- “Pay cash and you avoid paying interest.” You’ve heard that one. Whether good or bad, it sounds simple enough. It’s apparent plausibility even leads us to believe it without even bothering to examine it, let alone test it.
The truth: Everyone pays interest, including those who pay cash. How?
The money you use to pay cash is unavailable to lend to others which would allow you to earn interest. $40,000 cash paid for a car is $1,200 every year in lost interest (hypothetical 3% rate) that money could have earned. That’s $6,000 over five years. True cost of the car: $46,000.
Some people may not think “opportunity cost” is worth worrying about; but, I doubt they’re among the wealthy. Warren Buffet may disagree with them.
Whether it would have earned more than it would have saved on the car purchase is another discussion, of course; but, the blind statement that it’s always better to pay cash is an example of financial pornography. It sounds good, so it must be true in all cases when, in fact, it may or may not be true in any given case.
- “Investments should be compared on the basis of their average annual return.”Really?
Average annual (arithmetic) return is different from average annual compounded (geometric) returns. Geometric returns measure how well an investor would have done. You might find Understanding Investment Returns helpful.
- “Buy term insurance and invest the difference.” Really?
It sounds true because we want it to be true. The tv gurus tell us it’s cheaper. This one is usually advanced by some financial types who are usually selling something else: Other financial products – or gurus selling CDs, DVDs, workbooks, seminars, etc.
Professional speakers know this basic axiom: If you tell people something they think they already know and perceive to be true, they will think you’re smart and follow your advice. Tell them something that flies in the face of their belief system, and it’s like getting someone to change religions. People tend to favor the advice that’s consistent with what they’ve always believed.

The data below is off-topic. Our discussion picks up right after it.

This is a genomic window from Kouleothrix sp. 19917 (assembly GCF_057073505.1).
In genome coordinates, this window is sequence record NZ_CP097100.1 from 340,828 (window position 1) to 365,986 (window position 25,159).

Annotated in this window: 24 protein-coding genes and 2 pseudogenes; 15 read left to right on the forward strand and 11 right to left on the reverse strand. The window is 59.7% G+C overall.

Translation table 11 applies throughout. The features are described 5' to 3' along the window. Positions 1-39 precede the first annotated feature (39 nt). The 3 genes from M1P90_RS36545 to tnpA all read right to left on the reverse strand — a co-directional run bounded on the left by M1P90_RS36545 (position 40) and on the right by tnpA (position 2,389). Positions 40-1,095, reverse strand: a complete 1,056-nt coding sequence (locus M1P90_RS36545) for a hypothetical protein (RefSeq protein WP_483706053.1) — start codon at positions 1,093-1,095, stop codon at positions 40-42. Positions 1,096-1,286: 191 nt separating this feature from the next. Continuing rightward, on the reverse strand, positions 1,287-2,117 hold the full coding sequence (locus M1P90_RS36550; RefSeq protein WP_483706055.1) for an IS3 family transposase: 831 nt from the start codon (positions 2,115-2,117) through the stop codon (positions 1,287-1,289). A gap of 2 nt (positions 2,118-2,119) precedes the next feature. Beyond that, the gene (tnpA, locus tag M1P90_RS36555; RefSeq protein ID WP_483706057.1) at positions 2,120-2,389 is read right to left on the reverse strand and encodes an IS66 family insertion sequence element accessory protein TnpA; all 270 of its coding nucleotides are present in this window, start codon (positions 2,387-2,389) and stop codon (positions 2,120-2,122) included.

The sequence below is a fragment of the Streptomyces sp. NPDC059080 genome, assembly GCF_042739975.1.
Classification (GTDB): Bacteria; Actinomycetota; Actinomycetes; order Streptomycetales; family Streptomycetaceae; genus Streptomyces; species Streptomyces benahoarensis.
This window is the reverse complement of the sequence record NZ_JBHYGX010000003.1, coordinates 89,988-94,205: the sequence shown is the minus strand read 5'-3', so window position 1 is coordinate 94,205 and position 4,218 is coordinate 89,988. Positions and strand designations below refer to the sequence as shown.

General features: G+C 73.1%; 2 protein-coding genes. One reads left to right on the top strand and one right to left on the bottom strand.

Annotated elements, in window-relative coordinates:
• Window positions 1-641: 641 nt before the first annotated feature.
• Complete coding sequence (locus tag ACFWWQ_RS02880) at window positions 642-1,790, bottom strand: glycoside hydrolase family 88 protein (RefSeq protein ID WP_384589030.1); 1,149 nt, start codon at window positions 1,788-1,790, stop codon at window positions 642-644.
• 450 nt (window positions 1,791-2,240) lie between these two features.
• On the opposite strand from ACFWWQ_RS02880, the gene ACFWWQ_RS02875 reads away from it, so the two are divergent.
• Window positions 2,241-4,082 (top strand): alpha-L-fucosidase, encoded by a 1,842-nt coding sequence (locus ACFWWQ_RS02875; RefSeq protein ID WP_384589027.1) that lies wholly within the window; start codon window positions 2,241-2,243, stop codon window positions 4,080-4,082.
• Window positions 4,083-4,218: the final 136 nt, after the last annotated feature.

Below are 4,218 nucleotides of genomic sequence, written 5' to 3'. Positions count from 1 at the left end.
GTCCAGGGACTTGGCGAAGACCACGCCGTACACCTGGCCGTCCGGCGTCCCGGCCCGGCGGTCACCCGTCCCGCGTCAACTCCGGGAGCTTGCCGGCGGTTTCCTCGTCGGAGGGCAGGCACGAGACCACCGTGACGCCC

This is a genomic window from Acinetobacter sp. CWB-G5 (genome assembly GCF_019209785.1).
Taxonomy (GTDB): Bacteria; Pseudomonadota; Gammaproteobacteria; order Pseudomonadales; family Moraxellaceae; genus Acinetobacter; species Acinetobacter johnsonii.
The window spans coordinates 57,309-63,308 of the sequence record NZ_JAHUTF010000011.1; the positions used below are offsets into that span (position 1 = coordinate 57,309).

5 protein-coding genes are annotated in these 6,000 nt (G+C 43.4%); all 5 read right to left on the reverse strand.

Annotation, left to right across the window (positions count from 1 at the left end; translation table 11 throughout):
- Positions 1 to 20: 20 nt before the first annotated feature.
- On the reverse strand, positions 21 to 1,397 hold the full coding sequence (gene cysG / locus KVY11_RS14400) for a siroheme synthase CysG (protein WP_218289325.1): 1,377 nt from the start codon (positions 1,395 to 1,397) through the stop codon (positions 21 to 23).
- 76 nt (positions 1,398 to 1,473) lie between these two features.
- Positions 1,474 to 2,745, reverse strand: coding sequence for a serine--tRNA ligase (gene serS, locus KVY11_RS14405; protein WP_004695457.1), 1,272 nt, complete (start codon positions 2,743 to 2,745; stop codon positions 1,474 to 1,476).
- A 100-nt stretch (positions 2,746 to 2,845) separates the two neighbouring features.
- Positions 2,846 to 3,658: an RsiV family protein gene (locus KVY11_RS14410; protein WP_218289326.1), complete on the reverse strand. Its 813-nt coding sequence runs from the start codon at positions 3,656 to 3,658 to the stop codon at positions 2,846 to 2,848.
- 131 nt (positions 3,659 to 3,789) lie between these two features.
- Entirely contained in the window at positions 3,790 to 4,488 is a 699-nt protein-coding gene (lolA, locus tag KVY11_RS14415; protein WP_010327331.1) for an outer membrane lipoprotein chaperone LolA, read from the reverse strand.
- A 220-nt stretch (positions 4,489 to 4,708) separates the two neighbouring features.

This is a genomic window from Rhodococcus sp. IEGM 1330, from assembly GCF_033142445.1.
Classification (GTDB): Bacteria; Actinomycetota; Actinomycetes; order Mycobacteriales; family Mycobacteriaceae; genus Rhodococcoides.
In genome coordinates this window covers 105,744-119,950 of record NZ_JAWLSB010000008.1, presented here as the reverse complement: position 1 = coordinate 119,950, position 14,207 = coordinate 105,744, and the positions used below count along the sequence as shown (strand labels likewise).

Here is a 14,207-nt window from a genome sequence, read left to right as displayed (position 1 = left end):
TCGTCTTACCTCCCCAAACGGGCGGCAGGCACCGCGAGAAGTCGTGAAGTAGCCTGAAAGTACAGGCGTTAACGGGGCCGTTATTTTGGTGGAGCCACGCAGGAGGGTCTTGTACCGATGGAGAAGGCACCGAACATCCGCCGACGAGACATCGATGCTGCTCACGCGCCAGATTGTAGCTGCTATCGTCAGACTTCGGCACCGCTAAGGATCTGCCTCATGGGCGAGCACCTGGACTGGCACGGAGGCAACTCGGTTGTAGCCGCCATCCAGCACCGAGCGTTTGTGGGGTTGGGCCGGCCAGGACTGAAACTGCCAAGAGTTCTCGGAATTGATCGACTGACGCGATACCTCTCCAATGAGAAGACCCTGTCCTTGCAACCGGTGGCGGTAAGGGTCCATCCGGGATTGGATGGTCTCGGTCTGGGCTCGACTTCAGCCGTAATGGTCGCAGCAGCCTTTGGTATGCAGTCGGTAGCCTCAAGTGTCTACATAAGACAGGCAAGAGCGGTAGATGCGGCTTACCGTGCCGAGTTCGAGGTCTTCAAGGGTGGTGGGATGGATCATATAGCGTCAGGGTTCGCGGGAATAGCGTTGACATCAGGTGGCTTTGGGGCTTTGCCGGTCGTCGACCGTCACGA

Ask yourself: Why is term insurance so cheap?
First of all, you’re paying for “pure” protection; but, as you’ll see, the cost for pure protection is the same in a wide variety of policies. More significant, I think, are the statistics from a study conducted by LIMRA indicates that death benefits are paid out for only 1% of retail term insurance policies. The other 99% are dropped without value.
There’s very little risk in a 3-year term if your life expectancy is higher. And, when you renew, the rates will be higher, too. It’s like an apartment lease. When the lease is up you renew at higher rates – but most of us like owning our houses. We like the predictability of no increases and we know it can be paid off by us or a buyer.
This is a no-brainer for the insurance companies; and, unfortunately, too many who find chase “shiny things” – things that sound cheap and therefore good.
The ‘term is cheaper’ argument has been disproven in numerous analytical models, but ignored by mostly tv gurus trying to sell their CDs and DVDs. The reason is simple: Their argument generally ignores cash-value buildup which can be accessed tax-free and usually based on policy designs created decades ago.
Many will argue that if you invest the difference, you won’t need the insurance later and won’t have to renew. How many people actually did this – or do? And, what happened to those who bought that idea in 1988 only to see their retirement accounts blow-up the day they retired in 2009?